Claims (42)

1. A method of determining a position of a mobile station, comprising:
determining an estimate of a distance between the mobile station and at least one wireless access point (WAP);
receiving sector information which describes sectors associated with the at least one WAP; and
combining the distance estimate and sector information to determine a position of the mobile station.
2. The method according to claim 1, further comprising:
determining a geometric description of the sector in which the mobile resides from the sector information.
3. The method according to claim 1, wherein the sector information includes a number of sectors and an index, a value defining the angular extent of the sector, and/or coordinates defining the region which is associated with the sector.
4. The method according to 3, wherein the coordinates are in a local reference frame associated with the at least one WAP, and further comprising:
transforming the coordinates in the local reference frame into a common reference frame.
5. The method according to claim 1, further comprising:
receiving the sector information from beacons signals transmitted by the at least one WAP.
6. The method according to 5, further comprising:
receiving beacon signals providing information associated with a plurality of sectors, wherein each beacon signal is transmitted in a round-robin manner.
7. The method according to claim 1, further comprising:
receiving the sector information from a back end server through an external network.
8. The method according to claim 1, further comprising:
receiving sector information from a plurality of WAPs, wherein the sector information from each WAP is uniquely associated therewith; and
determining whether sector combinations received from the plurality of WAPs are valid.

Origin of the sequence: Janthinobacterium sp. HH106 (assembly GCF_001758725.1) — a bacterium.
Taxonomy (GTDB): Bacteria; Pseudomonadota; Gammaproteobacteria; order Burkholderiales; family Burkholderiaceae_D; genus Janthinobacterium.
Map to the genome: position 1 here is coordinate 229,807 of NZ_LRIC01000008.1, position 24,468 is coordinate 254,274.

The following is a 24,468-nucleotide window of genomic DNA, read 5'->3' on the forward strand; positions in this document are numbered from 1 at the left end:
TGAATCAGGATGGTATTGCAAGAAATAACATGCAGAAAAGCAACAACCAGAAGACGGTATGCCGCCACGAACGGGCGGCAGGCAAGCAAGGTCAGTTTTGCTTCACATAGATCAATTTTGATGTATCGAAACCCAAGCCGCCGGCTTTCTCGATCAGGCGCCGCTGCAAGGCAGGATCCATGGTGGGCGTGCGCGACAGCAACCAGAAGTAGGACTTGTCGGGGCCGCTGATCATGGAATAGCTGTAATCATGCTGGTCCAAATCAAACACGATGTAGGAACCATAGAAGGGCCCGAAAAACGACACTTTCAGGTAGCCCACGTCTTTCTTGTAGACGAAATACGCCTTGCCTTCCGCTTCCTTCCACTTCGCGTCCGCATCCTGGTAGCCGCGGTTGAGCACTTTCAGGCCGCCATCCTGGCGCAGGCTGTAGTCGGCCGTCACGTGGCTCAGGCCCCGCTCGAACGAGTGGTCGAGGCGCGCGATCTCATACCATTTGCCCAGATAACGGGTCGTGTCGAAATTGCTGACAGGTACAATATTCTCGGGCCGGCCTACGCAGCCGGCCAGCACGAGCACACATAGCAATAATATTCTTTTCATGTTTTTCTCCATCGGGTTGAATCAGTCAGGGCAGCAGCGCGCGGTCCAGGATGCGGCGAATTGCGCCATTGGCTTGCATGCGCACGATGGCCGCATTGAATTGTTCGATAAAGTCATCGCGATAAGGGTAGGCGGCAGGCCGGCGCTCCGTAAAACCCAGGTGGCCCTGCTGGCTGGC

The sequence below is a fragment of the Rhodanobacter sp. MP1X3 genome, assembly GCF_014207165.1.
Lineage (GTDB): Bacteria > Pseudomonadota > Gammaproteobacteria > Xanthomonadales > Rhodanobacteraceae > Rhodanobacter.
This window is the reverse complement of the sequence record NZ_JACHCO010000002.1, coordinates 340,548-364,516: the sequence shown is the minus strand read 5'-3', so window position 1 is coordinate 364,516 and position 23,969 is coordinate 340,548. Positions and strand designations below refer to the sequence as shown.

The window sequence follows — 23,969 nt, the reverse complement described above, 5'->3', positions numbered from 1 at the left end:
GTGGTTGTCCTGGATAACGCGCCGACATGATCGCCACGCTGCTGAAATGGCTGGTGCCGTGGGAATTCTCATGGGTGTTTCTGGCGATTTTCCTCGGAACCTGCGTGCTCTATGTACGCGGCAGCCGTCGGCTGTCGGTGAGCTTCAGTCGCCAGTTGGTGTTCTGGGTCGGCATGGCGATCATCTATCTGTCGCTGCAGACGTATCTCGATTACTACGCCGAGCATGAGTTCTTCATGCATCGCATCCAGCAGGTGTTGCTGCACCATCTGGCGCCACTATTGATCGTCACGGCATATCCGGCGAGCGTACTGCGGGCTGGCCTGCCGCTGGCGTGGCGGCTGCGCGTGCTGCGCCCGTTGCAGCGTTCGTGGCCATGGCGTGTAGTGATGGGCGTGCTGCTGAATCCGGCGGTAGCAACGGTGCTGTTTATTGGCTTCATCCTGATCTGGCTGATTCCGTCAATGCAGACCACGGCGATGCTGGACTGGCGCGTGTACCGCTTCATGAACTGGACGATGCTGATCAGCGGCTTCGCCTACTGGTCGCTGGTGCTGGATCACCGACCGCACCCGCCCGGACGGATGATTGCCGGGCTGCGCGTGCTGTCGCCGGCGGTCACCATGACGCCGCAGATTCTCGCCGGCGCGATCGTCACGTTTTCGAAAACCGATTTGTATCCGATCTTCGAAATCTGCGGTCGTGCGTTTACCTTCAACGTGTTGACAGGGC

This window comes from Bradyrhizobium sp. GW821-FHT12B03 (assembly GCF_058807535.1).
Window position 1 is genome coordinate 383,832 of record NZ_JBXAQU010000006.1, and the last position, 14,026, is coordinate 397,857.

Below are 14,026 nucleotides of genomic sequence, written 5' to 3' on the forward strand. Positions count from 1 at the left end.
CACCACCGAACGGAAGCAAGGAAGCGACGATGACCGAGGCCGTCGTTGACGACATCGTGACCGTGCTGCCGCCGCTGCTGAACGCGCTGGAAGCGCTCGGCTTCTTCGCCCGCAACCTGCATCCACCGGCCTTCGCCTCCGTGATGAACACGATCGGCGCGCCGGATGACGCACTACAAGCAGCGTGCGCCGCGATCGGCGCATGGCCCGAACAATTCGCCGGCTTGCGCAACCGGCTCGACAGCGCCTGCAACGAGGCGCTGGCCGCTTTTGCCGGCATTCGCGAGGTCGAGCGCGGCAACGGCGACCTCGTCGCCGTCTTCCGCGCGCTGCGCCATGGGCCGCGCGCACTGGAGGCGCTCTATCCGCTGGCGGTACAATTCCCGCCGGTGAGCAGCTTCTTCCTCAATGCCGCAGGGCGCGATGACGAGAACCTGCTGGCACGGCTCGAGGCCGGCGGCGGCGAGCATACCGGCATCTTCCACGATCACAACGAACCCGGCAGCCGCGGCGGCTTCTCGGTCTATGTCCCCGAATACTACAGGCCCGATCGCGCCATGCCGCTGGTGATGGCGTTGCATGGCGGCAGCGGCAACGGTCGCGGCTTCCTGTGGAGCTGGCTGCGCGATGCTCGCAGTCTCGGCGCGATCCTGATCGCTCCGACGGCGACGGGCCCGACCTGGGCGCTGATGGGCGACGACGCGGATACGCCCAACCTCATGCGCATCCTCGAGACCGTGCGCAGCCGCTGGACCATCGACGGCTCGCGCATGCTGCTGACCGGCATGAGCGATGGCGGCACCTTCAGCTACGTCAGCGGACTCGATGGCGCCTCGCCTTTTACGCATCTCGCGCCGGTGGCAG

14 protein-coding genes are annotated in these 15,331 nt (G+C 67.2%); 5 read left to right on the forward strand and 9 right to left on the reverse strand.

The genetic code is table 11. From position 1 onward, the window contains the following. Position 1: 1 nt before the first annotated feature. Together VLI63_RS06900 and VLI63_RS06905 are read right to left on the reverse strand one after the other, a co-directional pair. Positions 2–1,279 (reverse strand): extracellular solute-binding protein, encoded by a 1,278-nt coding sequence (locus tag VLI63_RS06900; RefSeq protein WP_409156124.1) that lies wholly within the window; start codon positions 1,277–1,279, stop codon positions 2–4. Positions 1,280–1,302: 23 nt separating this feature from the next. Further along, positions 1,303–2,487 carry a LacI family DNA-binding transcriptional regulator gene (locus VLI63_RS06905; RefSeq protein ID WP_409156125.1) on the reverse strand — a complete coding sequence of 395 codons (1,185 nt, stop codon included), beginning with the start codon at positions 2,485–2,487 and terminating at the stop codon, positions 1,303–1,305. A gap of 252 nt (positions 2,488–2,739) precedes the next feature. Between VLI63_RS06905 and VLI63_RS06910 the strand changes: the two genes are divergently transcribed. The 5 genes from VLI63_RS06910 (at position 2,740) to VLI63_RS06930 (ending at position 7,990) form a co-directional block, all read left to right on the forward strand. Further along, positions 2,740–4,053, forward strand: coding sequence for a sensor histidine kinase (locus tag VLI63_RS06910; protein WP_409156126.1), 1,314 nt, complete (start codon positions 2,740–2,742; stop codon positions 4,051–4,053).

9. The method according to claim 8, wherein determining whether the sector combinations are valid comprises:
computing dynamically whether a set of sectors received is valid based upon their coordinates and/or what the most likely position is based on the distance estimates and sector information.
10. The method according to claim 1, further comprising:
transmitting a signal for estimating an angle of arrival at the at least one WAP; and
receiving sector information from the at least one WAP derived from the estimated angle of arrival.
11. An apparatus for determining position using sectors, comprising:
a wireless transceiver;
a processor coupled to the wireless transceiver; and
a memory coupled to the processor, wherein the memory stores executable instructions and data for causing the processor to:
determine an estimate of a distance between a mobile station and at least one wireless access point (WAP),
receive sector information which describes sectors associated with the at least one WAP, and
combine the distance estimate and sector information to determine a position of the mobile station.
12. The apparatus according to claim 11, wherein the memory includes instructions further causing the processor to:
determine a geometric description of the sector in which the mobile resides from the sector information.
13. The apparatus according to claim 11, wherein the sector information includes a number of sectors and an index, a value defining the angular extent of the sector, and/or coordinates defining the region which is associated with the sector.
14. The apparatus according to 13, wherein the coordinates are in a local reference frame associated with the at least one WAP, and wherein the memory includes instructions further causing the processor to:
transform the coordinates in the local reference frame into a common reference frame.
15. The apparatus according to claim 11, wherein the memory includes instructions further causing the processor to: